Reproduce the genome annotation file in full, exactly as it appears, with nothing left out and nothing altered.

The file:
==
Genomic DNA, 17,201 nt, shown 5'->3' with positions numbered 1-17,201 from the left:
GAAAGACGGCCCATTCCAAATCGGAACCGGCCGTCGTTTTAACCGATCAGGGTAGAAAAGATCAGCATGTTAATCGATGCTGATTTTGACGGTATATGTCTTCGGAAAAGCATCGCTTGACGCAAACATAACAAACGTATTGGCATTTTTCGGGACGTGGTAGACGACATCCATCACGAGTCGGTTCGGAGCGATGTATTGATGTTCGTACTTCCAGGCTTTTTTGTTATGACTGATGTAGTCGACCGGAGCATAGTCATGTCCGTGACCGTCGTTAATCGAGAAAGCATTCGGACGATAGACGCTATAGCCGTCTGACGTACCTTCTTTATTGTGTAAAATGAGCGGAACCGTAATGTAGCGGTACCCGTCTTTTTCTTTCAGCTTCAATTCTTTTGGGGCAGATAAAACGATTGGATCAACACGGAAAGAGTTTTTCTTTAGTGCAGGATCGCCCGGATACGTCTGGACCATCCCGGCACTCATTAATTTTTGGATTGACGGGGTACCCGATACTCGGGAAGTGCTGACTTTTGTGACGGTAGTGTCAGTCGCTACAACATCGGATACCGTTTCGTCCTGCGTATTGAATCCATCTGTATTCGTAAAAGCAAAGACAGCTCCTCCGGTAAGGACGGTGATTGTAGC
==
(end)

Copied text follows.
Genomic DNA, 17,201 nt, shown 5'->3' with positions numbered 1-17,201 from the left:
GAAAGACGGCCCATTCCAAATCGGAACCGGCCGTCGTTTTAACCGATCAGGGTAGAAAAGATCAGCATGTTAATCGATGCTGATTTTGACGGTATATGTCTTCGGAAAAGCATCGCTTGACGCAAACATAACAAACGTATTGGCATTTTTCGGGACGTGGTAGACGACATCCATCACGAGTCGGTTCGGAGCGATGTATTGATGTTCGTACTTCCAGGCTTTTTTGTTATGACTGATGTAGTCGACCGGAGCATAGTCATGTCCGTGACCGTCGTTAATCGAGAAAGCATTCGGACGATAGACGCTATAGCCGTCTGACGTACCTTCTTTATTGTGTAAAATGAGCGGAACCGTAATGTAGCGGTACCCGTCTTTTTCTTTCAGCTTCAATTCTTTTGGGGCAGATAAAACGATTGGATCAACACGGAAAGAGTTTTTCTTTAGTGCAGGATCGCCCGGATACGTCTGGACCATCCCGGCACTCATTAATTTTTGGATTGACGGGGTACCCGATACTCGGGAAGTGCTGACTTTTGTGACGGTAGTGTCAGTCGCTACAACATCGGATACCGTTTCGTCCTGCGTATTGAATCCATCTGTATTCGTAAAAGCAAAGACAGCTCCTCCGGTAAGGACGGTGATTGTAGC